Bruckner was first introduced to Wagner’s music by his teacher Otto Kitzler in 1863 and it was only then that he decided to compose on a larger scale. Formerly fascinated by the formalism of Italian and German polyphony, he now absorbed Wagner’s ideas and dedicated his Third Symphony to the German eccentric. “You can’t miss the Wagnerian influence on Bruckner – it’s constantly there. And I don’t think he would have wanted us to miss it. I spent some time with the autograph manuscripts of the Fifth Symphony in the National Library in Vienna. Bruckner completely rewrote the brass parts, rescored them, added the tuba after he had heard the Ring cycle. The impact was very direct and obviously expanded what he could imagine in his musical palace as a composer. I love to bring out the exploded octave in the basses in the Ninth Symphony, which for me references the singular passages in the prelude to Tristan and I always explain that to the musicians. It is very telling that this is what he was trying to do in his final work.”

As someone whose home is very much the opera house, Young tends to exaggerate the Wagnerian connections and references rather than anything else – one reason why she chose to record the original versions of all Bruckner's symphonies with the Hamburg Philharmonic in 2014-15. “It became an intellectual exercise in which version to perform and it was quite a deliberate choice on my part and I’m happy I made it. The original versions are very telling in their edginess. They are not as smooth and perhaps as perfect as the later versions, but they tell me more about what the composer originally wanted to do.”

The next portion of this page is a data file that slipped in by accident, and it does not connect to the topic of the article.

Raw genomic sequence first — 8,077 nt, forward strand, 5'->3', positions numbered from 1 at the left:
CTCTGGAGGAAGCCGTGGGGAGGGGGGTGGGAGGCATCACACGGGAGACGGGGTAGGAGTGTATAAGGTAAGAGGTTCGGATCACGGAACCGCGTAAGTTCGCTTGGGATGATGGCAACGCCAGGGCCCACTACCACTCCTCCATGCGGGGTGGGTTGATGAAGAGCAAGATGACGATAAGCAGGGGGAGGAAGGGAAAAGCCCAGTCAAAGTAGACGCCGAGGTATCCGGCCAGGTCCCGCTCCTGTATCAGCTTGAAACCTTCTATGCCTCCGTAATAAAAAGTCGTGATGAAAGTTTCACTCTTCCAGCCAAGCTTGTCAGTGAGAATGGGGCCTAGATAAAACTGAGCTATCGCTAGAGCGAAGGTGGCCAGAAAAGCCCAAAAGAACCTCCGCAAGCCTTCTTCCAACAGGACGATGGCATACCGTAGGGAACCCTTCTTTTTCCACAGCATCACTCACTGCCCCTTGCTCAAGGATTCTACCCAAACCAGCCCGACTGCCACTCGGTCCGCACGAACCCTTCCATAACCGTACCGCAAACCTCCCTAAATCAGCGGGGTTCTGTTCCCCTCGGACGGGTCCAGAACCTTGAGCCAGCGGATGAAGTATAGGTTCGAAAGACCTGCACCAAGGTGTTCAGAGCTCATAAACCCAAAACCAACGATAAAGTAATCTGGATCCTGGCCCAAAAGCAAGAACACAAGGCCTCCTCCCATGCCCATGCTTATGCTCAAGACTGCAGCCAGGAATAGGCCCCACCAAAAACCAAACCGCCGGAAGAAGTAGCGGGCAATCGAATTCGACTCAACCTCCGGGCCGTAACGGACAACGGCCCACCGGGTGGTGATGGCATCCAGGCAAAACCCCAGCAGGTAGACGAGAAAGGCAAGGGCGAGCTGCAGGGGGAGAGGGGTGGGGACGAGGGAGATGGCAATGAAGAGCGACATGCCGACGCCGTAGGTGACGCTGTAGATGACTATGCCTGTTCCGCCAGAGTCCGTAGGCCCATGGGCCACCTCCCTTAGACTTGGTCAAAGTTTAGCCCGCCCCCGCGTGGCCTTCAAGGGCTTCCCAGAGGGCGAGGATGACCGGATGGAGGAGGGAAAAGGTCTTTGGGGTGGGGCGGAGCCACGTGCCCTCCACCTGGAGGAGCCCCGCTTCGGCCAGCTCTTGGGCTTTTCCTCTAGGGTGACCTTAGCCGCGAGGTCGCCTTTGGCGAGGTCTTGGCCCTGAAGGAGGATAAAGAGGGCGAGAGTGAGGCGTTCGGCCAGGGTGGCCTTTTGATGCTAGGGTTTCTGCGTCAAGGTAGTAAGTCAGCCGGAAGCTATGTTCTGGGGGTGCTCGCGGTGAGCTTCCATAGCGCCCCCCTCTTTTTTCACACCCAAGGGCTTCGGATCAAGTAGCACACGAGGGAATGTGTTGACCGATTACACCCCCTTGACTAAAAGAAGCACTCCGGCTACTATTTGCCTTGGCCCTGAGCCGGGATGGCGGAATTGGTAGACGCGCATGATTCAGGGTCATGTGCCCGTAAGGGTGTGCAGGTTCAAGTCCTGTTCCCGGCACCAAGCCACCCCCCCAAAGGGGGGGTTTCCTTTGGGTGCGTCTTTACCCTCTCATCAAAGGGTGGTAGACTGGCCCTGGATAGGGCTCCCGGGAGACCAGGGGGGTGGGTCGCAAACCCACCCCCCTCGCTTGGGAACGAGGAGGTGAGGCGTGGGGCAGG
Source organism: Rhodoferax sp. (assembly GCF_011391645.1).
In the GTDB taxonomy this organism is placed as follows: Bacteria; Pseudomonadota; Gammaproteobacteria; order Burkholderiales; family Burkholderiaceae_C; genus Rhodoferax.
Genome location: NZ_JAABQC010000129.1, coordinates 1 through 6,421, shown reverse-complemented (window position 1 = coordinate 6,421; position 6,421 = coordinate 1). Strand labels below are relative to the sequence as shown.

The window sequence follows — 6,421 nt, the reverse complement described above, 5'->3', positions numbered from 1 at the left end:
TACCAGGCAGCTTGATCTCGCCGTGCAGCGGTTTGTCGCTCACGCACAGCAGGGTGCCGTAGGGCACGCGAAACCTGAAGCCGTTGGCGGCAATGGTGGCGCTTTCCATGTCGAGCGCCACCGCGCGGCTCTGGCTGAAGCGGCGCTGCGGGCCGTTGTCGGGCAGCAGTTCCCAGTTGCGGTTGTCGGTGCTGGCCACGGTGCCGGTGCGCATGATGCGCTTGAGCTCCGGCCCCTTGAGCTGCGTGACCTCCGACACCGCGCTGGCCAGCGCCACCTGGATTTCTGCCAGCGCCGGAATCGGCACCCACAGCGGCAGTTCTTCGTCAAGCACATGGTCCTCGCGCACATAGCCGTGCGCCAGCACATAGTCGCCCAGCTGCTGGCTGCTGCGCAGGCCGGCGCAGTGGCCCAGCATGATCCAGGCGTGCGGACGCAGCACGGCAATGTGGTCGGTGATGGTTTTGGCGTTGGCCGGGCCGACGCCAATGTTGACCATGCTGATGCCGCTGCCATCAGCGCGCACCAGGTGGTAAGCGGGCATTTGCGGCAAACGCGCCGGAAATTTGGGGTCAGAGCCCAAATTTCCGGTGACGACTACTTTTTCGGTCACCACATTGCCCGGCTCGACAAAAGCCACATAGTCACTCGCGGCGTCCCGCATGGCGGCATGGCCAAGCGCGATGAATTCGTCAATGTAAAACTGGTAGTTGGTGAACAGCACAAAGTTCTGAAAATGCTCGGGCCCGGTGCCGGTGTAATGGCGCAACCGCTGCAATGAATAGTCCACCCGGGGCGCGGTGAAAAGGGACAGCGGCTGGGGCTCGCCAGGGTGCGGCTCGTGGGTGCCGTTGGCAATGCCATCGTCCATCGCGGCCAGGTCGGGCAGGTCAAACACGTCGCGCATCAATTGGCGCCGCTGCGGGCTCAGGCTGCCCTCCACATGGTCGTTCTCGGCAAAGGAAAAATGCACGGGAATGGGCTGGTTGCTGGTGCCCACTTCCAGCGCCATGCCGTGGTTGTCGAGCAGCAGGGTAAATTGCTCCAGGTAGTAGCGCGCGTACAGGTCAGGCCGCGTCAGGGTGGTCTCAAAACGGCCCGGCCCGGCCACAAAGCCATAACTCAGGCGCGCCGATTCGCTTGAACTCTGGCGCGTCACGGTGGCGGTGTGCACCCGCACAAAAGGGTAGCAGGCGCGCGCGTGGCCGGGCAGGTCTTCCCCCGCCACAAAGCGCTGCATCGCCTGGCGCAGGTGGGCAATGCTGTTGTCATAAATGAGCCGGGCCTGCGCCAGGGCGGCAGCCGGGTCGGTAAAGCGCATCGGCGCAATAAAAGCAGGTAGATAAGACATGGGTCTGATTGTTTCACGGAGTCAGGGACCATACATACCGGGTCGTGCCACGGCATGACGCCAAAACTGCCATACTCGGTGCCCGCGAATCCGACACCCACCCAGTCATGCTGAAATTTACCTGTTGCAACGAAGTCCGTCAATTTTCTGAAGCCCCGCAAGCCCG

To better understand both composers and their style one must look at Beethoven’s Ninth Symphony. Bruckner pursued the symphonic form to further Beethoven’s legacy. “I find a very theatrical construction in his symphonies,” Young agrees. “Particularly in the early versions when he reworks the material of the fourth movements in a very Beethovenian way. Wagner is all about innovation and development, the expansion of chromaticism. His music is dictated by his own construction of the text, by the vocal lines.”